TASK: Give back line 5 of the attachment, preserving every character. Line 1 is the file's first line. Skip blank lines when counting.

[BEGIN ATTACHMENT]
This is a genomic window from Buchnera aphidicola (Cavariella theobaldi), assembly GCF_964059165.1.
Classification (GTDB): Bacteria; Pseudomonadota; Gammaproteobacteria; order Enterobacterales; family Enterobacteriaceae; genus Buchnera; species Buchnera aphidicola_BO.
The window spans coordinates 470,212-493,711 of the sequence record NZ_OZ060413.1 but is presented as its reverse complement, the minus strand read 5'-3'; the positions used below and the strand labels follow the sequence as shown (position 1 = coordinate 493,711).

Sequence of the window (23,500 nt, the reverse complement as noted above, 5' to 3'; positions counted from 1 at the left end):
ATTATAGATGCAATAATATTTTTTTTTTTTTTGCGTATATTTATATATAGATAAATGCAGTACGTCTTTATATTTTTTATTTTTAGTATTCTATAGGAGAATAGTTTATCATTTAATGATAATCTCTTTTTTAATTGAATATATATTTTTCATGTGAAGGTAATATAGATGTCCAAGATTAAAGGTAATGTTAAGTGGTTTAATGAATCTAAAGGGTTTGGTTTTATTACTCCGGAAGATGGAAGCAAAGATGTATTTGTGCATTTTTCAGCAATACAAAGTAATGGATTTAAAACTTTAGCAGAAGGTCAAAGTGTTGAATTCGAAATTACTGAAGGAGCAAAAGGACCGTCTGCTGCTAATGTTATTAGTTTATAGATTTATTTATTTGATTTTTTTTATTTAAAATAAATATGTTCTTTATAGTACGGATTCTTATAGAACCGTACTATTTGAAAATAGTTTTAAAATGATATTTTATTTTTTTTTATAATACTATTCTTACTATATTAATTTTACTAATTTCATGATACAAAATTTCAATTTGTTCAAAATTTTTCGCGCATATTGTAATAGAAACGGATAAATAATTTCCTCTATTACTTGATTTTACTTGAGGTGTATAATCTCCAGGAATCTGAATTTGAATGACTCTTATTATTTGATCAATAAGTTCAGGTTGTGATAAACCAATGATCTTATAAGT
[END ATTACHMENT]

ATTATAGATGCAATAATATTTTTTTTTTTTTTGCGTATATTTATATATAGATAAATGCAGTACGTCTTTATATTTTTTATTTTTAGTATTCTATAGGAGAATAGTTTATCATTTAATGATAATCTCTTTTTTAATTGAATATATATTTTTCATGTGAAGGTAATATAGATGTCCAAGATTAAAGGTAATGTTAAGTGGTTTAATGAATCTAAAGGGTTTGGTTTTATTACTCCGGAAGATGGAAGCAAAGATGTATTTGTGCATTTTTCAGCAATACAAAGTAATGGATTTAAAACTTTAGCAGAAGGTCAAAGTGTTGAATTCGAAATTACTGAAGGAGCAAAAGGACCGTCTGCTGCTAATGTTATTAGTTTATAGATTTATTTATTTGATTTTTTTTATTTAAAATAAATATGTTCTTTATAGTACGGATTCTTATAGAACCGTACTATTTGAAAATAGTTTTAAAATGATATTTTATTTTTTTTTATAATACTATTCTTACTATATTAATTTTACTAATTTCATGATACAAAATTTCAATTTGTTCAAAATTTTTCGCGCATATTGTAATAGAAACGGATAAATAATTTCCTCTATTACTTGATTTTACTTGAGGTGTATAATCTCCAGGAATCTGAATTTGAATGACTCTTATTATTTGATCAATAAGTTCAGGTTGTGATAAACCAATGATCTTATAAGT